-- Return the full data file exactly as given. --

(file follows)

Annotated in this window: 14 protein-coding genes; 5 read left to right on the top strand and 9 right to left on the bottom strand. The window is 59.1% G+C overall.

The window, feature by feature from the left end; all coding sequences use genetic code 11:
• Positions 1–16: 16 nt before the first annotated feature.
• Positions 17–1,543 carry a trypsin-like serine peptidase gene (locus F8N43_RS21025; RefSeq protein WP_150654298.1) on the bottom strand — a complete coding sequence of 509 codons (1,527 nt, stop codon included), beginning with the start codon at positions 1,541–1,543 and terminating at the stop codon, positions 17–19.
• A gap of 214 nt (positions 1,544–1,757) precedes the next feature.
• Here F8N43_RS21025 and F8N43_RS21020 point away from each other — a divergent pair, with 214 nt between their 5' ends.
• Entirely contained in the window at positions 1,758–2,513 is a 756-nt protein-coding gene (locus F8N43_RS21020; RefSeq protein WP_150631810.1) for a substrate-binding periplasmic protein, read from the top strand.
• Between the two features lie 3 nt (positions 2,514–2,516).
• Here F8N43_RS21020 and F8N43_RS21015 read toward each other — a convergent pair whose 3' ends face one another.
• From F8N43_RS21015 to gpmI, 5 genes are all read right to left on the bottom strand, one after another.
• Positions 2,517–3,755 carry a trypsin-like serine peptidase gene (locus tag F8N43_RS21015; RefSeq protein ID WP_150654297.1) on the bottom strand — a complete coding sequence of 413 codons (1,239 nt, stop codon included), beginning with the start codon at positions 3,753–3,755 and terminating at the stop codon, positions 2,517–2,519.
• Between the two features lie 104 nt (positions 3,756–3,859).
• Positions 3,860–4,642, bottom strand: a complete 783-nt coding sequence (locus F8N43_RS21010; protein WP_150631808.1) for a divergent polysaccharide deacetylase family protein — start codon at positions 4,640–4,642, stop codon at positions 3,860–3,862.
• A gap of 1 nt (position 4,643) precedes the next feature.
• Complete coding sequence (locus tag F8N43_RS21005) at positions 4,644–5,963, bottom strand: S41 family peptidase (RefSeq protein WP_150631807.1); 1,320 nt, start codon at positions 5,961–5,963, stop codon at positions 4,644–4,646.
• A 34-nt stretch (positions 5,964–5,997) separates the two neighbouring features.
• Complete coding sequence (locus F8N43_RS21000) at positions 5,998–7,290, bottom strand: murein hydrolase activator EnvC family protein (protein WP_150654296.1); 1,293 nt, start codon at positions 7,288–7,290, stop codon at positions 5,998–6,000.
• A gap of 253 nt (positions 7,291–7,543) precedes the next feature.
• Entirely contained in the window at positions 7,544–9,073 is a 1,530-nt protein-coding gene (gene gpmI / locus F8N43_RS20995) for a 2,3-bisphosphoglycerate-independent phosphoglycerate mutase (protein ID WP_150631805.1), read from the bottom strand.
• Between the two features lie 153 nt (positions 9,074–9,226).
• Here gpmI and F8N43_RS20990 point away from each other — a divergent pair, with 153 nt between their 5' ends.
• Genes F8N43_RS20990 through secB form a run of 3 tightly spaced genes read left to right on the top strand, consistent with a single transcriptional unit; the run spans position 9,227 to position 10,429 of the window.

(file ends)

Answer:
Annotated in this window: 14 protein-coding genes; 5 read left to right on the top strand and 9 right to left on the bottom strand. The window is 59.1% G+C overall.

The window, feature by feature from the left end; all coding sequences use genetic code 11:
• Positions 1–16: 16 nt before the first annotated feature.
• Positions 17–1,543 carry a trypsin-like serine peptidase gene (locus F8N43_RS21025; RefSeq protein WP_150654298.1) on the bottom strand — a complete coding sequence of 509 codons (1,527 nt, stop codon included), beginning with the start codon at positions 1,541–1,543 and terminating at the stop codon, positions 17–19.
• A gap of 214 nt (positions 1,544–1,757) precedes the next feature.
• Here F8N43_RS21025 and F8N43_RS21020 point away from each other — a divergent pair, with 214 nt between their 5' ends.
• Entirely contained in the window at positions 1,758–2,513 is a 756-nt protein-coding gene (locus F8N43_RS21020; RefSeq protein WP_150631810.1) for a substrate-binding periplasmic protein, read from the top strand.
• Between the two features lie 3 nt (positions 2,514–2,516).
• Here F8N43_RS21020 and F8N43_RS21015 read toward each other — a convergent pair whose 3' ends face one another.
• From F8N43_RS21015 to gpmI, 5 genes are all read right to left on the bottom strand, one after another.
• Positions 2,517–3,755 carry a trypsin-like serine peptidase gene (locus tag F8N43_RS21015; RefSeq protein ID WP_150654297.1) on the bottom strand — a complete coding sequence of 413 codons (1,239 nt, stop codon included), beginning with the start codon at positions 3,753–3,755 and terminating at the stop codon, positions 2,517–2,519.
• Between the two features lie 104 nt (positions 3,756–3,859).
• Positions 3,860–4,642, bottom strand: a complete 783-nt coding sequence (locus F8N43_RS21010; protein WP_150631808.1) for a divergent polysaccharide deacetylase family protein — start codon at positions 4,640–4,642, stop codon at positions 3,860–3,862.
• A gap of 1 nt (position 4,643) precedes the next feature.
• Complete coding sequence (locus tag F8N43_RS21005) at positions 4,644–5,963, bottom strand: S41 family peptidase (RefSeq protein WP_150631807.1); 1,320 nt, start codon at positions 5,961–5,963, stop codon at positions 4,644–4,646.
• A 34-nt stretch (positions 5,964–5,997) separates the two neighbouring features.
• Complete coding sequence (locus F8N43_RS21000) at positions 5,998–7,290, bottom strand: murein hydrolase activator EnvC family protein (protein WP_150654296.1); 1,293 nt, start codon at positions 7,288–7,290, stop codon at positions 5,998–6,000.
• A gap of 253 nt (positions 7,291–7,543) precedes the next feature.
• Entirely contained in the window at positions 7,544–9,073 is a 1,530-nt protein-coding gene (gene gpmI / locus F8N43_RS20995) for a 2,3-bisphosphoglycerate-independent phosphoglycerate mutase (protein ID WP_150631805.1), read from the bottom strand.
• Between the two features lie 153 nt (positions 9,074–9,226).
• Here gpmI and F8N43_RS20990 point away from each other — a divergent pair, with 153 nt between their 5' ends.
• Genes F8N43_RS20990 through secB form a run of 3 tightly spaced genes read left to right on the top strand, consistent with a single transcriptional unit; the run spans position 9,227 to position 10,429 of the window.